With digital, now they have to wait in line for a kiosk that they find confusing to use, or wait for an employee to help them work the "self-serve" contraption, sort through the photos on the media card to pick out the ones they want to print from the ones they have already printed (but haven't deleted), then select the print sizes, then select the print options, then select the quantities, then submit the order, then wait for a printout of the order number, etc, etc. Or just say to hell with it and give me the SD card and ask me to get some prints of their photos of the grandkids. The easy convenience and simplicity they enjoyed with film is gone, replaced with the frustration of working with an impersonal machine.
  24. There's not much easier than dropping off a film and picking up prints a day/hour later.
    It's true that you can do the same with a memory card but what's the point when the camera you already have gives the same end result?
    my dad could care less​

    Couldn't, surely!
  25. My father is just shy of 80, shoots digital and is a computer wiz. His age is irrelevant except to even out forum theads
    suggesting older people are disinclined to be into on new things.
  26. Steve, some people get prints straight from cards but let others copy files for further uses such as posting online. So that
    is a "point" in one using cards even if they don't understand post procedures.

    Another ooint is to not have to buy new cartriges each time.
  27. people still don't know how to use/program their phones so well . Their phones have too many options, bells and whistles. it's like operating a digital camera. It is a computer and most people are using phone cameras instead of point and shoot digital cameras because the optics and pictures are better on the phones.
  28. John H. [​IMG][​IMG], Dec 03, 2012; 06:51 p.m.
    My father is just shy of 80, shoots digital and is a computer wiz. His age is irrelevant except to even out forum theads suggesting older people are disinclined to be into on new things.​
    Good point, John. Also, I was about 26 when I got my first iPod, and the man that explained it to me and showed me how to use it was in his late 50s. I had no clue how to operate iTunes, and the only reason why I even had an iPod was because it was given to me as a gift. I didn't know how to use it, and couldn't for the life of me work it out, because quite frankly I didn't care. I didn't think it was useful to me. It was a subconscious mental block to my learning.
    Of course, now I'm obsessed with the thing.
    If someone isn't interested in learning something, it almost doesn't matter how smart they are; they'll have trouble learning how to use it. The reason why seniors often have trouble with computers for instance, isn't usually because they can't understand complicated stuff. Think about how old the people who built the nuclear bomb or put men on the moon are now. I guarantee you that even now, they still are smarter than we are.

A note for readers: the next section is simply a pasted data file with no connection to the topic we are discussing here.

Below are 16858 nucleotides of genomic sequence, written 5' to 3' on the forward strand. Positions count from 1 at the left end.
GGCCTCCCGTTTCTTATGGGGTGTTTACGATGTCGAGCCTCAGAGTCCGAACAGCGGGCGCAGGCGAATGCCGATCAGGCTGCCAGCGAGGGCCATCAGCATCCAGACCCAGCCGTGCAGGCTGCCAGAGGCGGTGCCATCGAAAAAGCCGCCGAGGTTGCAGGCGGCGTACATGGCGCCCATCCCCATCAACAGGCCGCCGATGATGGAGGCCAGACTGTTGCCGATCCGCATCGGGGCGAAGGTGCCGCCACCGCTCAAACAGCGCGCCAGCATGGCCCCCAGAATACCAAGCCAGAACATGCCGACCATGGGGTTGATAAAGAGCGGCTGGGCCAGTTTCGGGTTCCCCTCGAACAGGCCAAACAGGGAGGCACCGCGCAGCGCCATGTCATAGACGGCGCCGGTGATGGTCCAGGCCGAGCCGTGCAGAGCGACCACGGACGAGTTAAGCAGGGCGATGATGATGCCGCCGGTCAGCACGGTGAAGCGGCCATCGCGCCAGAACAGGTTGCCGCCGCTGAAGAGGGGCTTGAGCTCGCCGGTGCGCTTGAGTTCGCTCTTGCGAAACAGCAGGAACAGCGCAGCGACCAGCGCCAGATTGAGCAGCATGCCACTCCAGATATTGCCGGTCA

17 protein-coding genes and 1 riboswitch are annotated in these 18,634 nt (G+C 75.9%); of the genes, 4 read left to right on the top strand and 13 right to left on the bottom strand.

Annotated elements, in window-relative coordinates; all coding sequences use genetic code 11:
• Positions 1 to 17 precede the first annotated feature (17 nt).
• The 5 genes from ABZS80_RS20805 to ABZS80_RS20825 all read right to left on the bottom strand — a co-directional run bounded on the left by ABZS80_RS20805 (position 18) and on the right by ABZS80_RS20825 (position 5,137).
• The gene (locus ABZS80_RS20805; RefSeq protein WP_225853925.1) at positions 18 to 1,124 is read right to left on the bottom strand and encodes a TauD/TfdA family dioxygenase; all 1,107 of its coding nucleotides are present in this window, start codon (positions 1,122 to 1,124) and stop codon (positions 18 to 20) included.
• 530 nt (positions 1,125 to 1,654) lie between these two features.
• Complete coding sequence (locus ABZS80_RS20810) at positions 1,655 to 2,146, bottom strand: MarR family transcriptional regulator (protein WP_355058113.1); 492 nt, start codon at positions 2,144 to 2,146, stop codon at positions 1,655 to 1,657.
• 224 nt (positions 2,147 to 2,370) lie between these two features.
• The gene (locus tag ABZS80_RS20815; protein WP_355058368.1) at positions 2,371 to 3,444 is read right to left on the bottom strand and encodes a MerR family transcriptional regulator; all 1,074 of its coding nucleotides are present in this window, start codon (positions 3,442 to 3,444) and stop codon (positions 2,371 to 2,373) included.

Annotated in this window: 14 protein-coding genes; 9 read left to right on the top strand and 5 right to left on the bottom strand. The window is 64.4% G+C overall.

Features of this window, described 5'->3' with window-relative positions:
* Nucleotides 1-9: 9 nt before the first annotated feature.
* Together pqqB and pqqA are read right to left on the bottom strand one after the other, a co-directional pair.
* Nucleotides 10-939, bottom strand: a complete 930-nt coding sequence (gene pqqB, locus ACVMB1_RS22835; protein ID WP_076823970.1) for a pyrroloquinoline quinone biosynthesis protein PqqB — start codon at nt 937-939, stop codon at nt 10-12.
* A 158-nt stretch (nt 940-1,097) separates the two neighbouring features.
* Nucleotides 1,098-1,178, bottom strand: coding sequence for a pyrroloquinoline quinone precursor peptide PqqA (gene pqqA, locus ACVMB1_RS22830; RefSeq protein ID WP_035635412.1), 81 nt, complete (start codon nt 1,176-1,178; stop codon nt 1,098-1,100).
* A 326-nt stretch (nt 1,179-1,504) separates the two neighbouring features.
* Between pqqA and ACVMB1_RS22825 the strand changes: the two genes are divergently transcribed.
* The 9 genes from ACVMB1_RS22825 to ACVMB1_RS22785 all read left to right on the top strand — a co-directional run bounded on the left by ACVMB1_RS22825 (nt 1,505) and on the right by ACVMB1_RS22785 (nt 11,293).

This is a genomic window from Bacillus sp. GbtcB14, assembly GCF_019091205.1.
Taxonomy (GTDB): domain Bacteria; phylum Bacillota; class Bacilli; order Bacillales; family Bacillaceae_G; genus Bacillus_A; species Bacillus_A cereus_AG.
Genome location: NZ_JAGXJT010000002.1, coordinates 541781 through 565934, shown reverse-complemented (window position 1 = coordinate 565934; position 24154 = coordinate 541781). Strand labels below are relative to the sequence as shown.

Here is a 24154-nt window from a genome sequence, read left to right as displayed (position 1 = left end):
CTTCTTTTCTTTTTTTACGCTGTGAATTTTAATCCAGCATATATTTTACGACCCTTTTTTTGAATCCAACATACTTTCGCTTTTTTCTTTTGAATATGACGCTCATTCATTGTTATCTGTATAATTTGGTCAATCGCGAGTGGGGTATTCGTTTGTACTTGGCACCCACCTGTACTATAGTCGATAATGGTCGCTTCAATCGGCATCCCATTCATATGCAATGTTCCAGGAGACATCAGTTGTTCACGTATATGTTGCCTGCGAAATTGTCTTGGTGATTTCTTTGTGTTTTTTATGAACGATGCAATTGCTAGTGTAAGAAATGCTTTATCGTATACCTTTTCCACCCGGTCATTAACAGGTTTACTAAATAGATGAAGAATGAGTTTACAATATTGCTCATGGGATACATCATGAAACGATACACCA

Granted, learning IS harder as you age, but not impossible. The reason why seniors have trouble with digital cameras and new tech is because they didn't grow up thinking that they needed it. If you present the information in a way that makes the product relevant to them, and they feel that using it will add to their quality of life, they'll figure it out. If you just say, "Hey, it's new and cool and better!" they'll probably ignore it. I know I would.
    Keep in mind that your mother, or at least people of her generation, grew up using cameras that would make even advanced photo students go pale at the list of things they had to manually control, and the myriad of ways you could screw up the picture. Trust me when I say that she may say it's a complexity issue, and may even think that, but it's not just a complexity issue.
  29. "She is 80 years old and she can like anything she wants."

    Amazingly, that can be done at any age.
  30. Michael R Freeman,
    Great snark. You had me laughing all the way through your post.
  31. She can like whatever she wants as I like film myself. But the reason that using a digital camera one has to deal with either the computer and kiosk is not correct. One can choose not to deal with those things and get the prints. I am sure there are store out there (more than number stores that still process film) would take your memory card and give you print and may be save your files in a cd or something. If really there is no such places then I would have to open up one.
    I love film but giving the film to the lab means your result depends greatly on them. As much as I love film I must admit that digital gives an average person total control of the photography process as with film few can really set up a darkroom at home.
  32. In Europe, the youth, because they've grown up with digital, are getting tired & bored with it. They are very curious and eager in reguard's to film. So, with that being understood, what would the generation of shooters that sit between them and your Grandmother be called? The Lost Generation?
  33. My grandparents actually don't really use a camera, haha. Ditto my dad. My mum likes digital b/c the LCD is larger and easier to look at then the viewfinder and after a trip she only print a few 6x4s. She doesn't know how to review the photo's though, she just takes photo and look at the immediate review shot. She hasn't figured how to send a TEXT message.